Back in the early days of CMI, we used to experiment all the time. (OK … sometimes “experiment” was code for “we don’t quite know what we’re doing, but let’s try this …”) As our business matured, we focused more of our attention on what works and putting processes around those things to make them the most efficient and effective as possible.

But just because we better understand what works doesn’t mean we should stop trying new things.

So our editorial team is conducting a few experiments this summer, and we want to bring you along on that adventure. Our goal is to be transparent about what’s working – and what’s not – to ultimately help you in your content marketing efforts.

But first, a story

Before we look at upcoming experiments, I wanted to share one we have tried – with surprising results.

About 18 months ago, we decided to republish blog posts that have performed well. Our hypothesis was that no one can read everything we publish when it goes live – and new subscribers likely aren’t delving into what we already produced. Instead of only publishing new posts, we wanted to see how people would respond to seeing our best posts.

While we sometimes update these posts based on current information or new examples, other posts are republished with few changes. I’ll be frank. Many people on the team thought this wasn’t a stellar idea – they did not like the idea of us not publishing something new. And, I had people outside CMI express the same assumption, as exemplified in this email excerpt from a contributing author: “I figure fresh, new, and original is far better than re-running the same piece!”

But you know what? No one complained that they didn’t get brand new content each day. (And we don’t keep it secret …read more

Source:: content marketing

Nonprofit Marketing in 2017: Challenges, Strategies, and Examples

By Ann Gynn

nonprofit-content-marketing

Nonprofits start with a critical ingredient that many B2B and B2C marketers don’t have: a mission, a reason for existing that doesn’t boil down to “sell something.”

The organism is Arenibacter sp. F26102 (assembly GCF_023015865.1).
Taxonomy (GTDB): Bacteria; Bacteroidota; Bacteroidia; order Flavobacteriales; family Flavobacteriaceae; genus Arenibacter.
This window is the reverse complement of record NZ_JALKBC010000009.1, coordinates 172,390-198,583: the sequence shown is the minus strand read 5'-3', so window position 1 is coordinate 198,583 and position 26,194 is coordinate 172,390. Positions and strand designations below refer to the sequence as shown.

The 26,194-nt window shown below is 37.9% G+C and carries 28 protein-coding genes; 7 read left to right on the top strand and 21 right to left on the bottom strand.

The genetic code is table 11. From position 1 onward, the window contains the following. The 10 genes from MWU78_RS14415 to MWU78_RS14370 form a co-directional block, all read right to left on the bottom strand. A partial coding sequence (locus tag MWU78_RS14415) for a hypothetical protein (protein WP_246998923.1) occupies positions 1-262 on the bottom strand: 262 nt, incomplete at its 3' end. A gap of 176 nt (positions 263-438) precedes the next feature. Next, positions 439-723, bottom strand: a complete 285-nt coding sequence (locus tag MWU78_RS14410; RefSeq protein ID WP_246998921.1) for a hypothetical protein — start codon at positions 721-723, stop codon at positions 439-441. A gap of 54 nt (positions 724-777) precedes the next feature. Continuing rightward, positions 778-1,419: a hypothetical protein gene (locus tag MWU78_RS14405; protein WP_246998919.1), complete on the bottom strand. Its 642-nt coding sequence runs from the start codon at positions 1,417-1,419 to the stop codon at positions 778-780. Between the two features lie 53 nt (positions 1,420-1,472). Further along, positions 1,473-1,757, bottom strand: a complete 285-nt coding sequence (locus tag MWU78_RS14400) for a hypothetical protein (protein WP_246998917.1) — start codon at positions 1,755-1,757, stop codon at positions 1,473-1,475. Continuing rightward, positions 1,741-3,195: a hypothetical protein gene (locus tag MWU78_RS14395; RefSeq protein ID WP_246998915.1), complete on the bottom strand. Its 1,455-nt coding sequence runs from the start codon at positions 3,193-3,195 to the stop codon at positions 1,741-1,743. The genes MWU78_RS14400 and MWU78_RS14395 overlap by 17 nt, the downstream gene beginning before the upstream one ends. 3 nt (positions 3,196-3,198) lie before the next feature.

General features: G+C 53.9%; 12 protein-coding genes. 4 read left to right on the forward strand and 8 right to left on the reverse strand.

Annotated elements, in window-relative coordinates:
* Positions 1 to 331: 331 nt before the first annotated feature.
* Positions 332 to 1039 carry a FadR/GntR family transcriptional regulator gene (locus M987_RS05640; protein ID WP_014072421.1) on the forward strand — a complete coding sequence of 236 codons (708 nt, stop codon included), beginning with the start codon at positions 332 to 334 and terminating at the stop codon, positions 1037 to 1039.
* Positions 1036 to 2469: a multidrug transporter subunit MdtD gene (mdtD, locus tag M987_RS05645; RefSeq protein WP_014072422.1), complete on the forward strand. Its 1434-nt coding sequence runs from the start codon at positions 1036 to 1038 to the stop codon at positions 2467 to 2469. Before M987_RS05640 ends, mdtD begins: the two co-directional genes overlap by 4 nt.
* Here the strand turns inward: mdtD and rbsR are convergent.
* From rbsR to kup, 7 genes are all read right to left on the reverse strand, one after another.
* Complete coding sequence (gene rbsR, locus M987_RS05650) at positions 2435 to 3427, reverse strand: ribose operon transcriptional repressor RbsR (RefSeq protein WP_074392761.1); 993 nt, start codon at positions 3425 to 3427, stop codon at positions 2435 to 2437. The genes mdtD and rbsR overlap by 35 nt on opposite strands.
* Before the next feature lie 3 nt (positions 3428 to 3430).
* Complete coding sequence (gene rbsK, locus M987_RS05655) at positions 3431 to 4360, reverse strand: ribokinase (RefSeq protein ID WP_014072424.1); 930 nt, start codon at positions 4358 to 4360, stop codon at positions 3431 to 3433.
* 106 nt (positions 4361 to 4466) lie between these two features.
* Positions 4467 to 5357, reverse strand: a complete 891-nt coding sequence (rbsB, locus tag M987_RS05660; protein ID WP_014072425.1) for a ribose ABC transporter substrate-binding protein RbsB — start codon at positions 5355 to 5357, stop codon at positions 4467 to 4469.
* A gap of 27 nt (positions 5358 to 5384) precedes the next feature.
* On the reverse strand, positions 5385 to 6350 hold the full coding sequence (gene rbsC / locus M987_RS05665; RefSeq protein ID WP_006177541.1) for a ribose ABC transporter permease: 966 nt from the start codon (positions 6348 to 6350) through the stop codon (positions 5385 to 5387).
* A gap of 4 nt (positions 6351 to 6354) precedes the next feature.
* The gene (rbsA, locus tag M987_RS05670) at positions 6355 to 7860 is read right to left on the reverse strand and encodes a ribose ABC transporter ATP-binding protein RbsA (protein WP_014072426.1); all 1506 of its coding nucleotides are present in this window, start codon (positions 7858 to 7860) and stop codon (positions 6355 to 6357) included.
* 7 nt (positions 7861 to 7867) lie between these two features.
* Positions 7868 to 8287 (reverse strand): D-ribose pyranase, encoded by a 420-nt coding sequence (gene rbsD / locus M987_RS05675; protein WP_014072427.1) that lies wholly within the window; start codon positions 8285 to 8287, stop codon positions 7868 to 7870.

Having a purpose provides the necessary foundation for great storytelling – a strong seed to grow an effective content marketing program.

Yet, many nonprofits lack a couple things most B2B and B2C marketers do have to make content marketing a success: staffing and budget.

But even with these challenges, nonprofit content marketing success – even on a smaller scale – is possible. By taking just a few deliberate steps, nonprofits can create and nurture a content marketing plan that will live vibrantly for years, furthering the nonprofit’s purpose and working to grow a stronger community.

Nonprofit landscape

“When it comes to content marketing, many nonprofits have truly meaningful stories to tell,” says Russell Sparkman of FusionSpark Media. “Since nonprofits cover the range of social, health, and environmental issues facing society, their core missions are conducive to meaningful, inspirational storytelling.”


Nonprofits’ missions are conducive to meaningful, inspirational storytelling, says @FusionSpark via @anngynn.
Click To Tweet


According to Russell, the combination of structured purpose plus meaningful stories enables nonprofit marketers to create content that matters to people’s lives, which might be educational and inspirational, and is definitely shareable.

While nonprofits are primed for content marketing, not quite four-fifths (79%) say their organization uses it. But less than one-fourth (24%) of those marketers describe their organization’s overall approach to content marketing as “extremely” or “very” successful, according to CMI’s annual content marketing survey conducted in summer 2016.


While nonprofits are primed for #contentmarketing, nearly 79% say their organization uses it via @cmicontent.
Click To Tweet


It’s easy to understand why nonprofits don’t find content marketing effective. As Russell explains, the …read more

Source:: content marketing

This Week in Content Marketing: Mary Meeker Dedicates Entire Slide to Content Marketing

By Joe Pulizzi

GoToWebinar-Podcast-Sponsor-Banner-BX00033-FINAL (1)